Mandella and Forgiveness

John Powell, an African American, joined the Mennonite Church as a youth and was active in the mission enterprise of the church as an adult.  Because the church was so slow to change he left the Mennonites in anger, but then returned to the church to be a cultural peacemaker and advocate. He is a member of the Indiana-Michigan Mennonite Conference.

When Rachel and I toured Florida while visiting churches, we visited John and Shirley in their winter home.  We enjoyed commonality in many things. This morning I placed a picture from that visit as the header of the website to honor them and to ponder what can be learned from the death of Nelson Mondela.

Perhaps Mandela’s greatest achievement was to lead the peoples of South Africa to forgive those who had oppressed them. Much will be said about him in these days of mourning and remembrance.  No more words are needed, except for me to honor the peoples of the earth who forgive with grace and invite their former oppressors to join in building a new future. Black children, and children who are known as colored in South Africa, are reported to be singing and dancing the streets in his honor because he enabled their freedom.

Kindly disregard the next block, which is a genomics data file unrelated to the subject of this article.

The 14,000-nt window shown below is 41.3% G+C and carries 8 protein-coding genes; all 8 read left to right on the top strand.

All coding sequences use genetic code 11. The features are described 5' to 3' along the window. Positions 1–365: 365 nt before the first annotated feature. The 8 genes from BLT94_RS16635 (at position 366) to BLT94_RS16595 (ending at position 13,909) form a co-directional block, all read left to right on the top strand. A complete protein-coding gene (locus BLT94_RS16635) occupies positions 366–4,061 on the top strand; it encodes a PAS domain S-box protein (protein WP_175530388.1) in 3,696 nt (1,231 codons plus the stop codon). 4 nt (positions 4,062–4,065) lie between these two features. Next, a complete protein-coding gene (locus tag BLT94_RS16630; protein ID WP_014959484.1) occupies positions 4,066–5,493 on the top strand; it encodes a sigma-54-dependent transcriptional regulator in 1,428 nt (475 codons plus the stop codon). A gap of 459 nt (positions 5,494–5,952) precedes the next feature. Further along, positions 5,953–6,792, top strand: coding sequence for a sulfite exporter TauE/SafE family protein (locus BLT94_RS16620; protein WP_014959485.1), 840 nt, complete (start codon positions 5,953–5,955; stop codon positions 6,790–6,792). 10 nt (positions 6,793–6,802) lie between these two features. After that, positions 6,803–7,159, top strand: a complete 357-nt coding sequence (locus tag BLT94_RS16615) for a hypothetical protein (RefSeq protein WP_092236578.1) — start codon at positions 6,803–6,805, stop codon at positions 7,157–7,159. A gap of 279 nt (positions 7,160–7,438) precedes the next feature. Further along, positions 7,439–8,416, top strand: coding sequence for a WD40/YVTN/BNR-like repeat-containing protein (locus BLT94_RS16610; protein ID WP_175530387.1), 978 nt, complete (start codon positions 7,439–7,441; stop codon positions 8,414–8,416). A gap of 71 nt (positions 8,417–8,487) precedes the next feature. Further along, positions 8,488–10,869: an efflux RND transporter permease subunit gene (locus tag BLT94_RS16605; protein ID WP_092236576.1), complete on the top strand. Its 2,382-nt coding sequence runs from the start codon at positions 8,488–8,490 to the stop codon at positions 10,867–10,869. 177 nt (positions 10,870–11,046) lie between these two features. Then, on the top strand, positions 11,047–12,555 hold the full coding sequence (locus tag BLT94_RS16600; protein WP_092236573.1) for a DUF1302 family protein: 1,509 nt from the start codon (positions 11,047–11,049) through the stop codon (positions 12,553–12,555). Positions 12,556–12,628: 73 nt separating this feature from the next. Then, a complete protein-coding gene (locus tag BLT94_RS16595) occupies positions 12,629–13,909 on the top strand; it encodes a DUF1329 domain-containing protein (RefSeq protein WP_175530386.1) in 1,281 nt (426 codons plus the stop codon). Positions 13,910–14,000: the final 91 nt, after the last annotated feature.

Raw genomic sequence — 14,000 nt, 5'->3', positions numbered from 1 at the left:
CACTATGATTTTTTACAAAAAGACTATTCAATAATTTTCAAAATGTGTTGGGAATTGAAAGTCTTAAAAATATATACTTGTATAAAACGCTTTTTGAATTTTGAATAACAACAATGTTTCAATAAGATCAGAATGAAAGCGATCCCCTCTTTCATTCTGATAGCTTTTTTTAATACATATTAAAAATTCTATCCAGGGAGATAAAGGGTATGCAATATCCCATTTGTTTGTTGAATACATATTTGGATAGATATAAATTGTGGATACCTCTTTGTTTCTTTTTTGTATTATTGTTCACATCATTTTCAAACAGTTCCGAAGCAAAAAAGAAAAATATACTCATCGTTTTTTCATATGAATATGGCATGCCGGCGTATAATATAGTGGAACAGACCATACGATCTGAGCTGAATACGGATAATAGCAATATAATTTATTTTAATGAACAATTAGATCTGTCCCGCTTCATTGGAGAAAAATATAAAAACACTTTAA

Today there is much just resentment against the United States and its allies and there is  need for forgiveness by everyone everywhere.  Perhaps the white “Christian” world must learn to forgive atrocities  before it can be forgiven by the survivors of its wars.

I subscribe to Thoughtful Mind and recommend it. Here is the quote for today in my inbox:  “Resentment is like drinking poison and then hoping it will kill your enemies.” ―  Nelson Mandela.

There is a message here for our own nation and it growing diversity.  This reminds me of a conversation between Krista Tippett, Vincent Harding and Phyllis Tickle. Harding challenges us to build a new nation and create a new union that makes full use of our rich diversity.


About Martin Lehman

I was born 92 years ago, the son of a Mennonite pastor and organic gardener in Franklin County, Pennsylvania. At age 10 I was baptized as a member of the Marion Mennonite Church. I own the "Old Fool" moniker because I want to walk the Jesus Way even though the world and much of the church takes me as a fool for doing so. In my life I have moved from being a young conservative to an elderly radical. I tell that story in My Faith Journey posted on my website.
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